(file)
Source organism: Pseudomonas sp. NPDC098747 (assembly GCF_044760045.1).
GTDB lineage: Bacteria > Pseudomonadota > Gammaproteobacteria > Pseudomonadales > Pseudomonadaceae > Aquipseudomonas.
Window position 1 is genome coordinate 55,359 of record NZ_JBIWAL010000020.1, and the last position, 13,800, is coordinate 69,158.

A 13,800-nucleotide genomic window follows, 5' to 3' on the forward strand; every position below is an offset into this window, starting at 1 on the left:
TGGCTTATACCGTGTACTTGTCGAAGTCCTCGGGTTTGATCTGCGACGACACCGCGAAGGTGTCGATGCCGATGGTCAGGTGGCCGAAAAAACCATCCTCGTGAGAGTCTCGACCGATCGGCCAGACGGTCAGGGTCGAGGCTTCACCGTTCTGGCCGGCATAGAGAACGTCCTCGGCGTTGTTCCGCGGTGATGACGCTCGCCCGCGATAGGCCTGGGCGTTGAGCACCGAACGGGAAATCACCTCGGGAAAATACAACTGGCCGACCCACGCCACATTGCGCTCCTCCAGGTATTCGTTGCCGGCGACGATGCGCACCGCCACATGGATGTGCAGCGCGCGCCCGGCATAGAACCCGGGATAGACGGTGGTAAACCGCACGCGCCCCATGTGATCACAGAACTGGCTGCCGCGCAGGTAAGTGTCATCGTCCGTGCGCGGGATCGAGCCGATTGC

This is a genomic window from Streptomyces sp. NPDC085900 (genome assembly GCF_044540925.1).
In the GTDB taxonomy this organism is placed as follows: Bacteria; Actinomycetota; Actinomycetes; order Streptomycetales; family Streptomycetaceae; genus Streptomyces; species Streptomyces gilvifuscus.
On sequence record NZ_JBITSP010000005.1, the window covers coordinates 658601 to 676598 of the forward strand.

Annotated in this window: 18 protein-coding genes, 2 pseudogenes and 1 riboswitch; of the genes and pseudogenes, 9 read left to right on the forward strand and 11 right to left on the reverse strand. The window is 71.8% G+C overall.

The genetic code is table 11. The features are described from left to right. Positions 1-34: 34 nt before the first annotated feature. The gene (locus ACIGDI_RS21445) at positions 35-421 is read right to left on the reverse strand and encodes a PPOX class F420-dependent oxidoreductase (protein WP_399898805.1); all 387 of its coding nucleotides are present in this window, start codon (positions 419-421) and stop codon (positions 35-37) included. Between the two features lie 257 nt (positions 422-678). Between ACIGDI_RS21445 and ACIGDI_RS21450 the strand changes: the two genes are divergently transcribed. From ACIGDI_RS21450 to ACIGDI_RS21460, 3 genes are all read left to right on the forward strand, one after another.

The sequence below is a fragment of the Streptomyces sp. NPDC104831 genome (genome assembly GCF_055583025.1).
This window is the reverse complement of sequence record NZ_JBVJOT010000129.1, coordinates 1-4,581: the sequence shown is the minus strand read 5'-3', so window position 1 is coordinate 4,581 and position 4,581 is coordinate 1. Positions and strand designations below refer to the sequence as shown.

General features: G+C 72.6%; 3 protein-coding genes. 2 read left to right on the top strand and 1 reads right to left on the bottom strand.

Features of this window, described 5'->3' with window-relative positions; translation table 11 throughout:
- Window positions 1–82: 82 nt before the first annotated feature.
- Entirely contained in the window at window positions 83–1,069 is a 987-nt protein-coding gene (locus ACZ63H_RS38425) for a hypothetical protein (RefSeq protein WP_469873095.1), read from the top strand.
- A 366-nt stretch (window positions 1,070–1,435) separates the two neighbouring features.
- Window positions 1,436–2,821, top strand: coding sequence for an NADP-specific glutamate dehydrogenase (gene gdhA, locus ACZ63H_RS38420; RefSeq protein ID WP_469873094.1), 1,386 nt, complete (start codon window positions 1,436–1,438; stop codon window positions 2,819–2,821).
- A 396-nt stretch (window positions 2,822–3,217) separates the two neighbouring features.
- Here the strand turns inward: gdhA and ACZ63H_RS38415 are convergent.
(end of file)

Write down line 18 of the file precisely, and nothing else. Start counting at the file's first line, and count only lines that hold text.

- Window positions 1,436–2,821, top strand: coding sequence for an NADP-specific glutamate dehydrogenase (gene gdhA, locus ACZ63H_RS38420; RefSeq protein ID WP_469873094.1), 1,386 nt, complete (start codon window positions 1,436–1,438; stop codon window positions 2,819–2,821).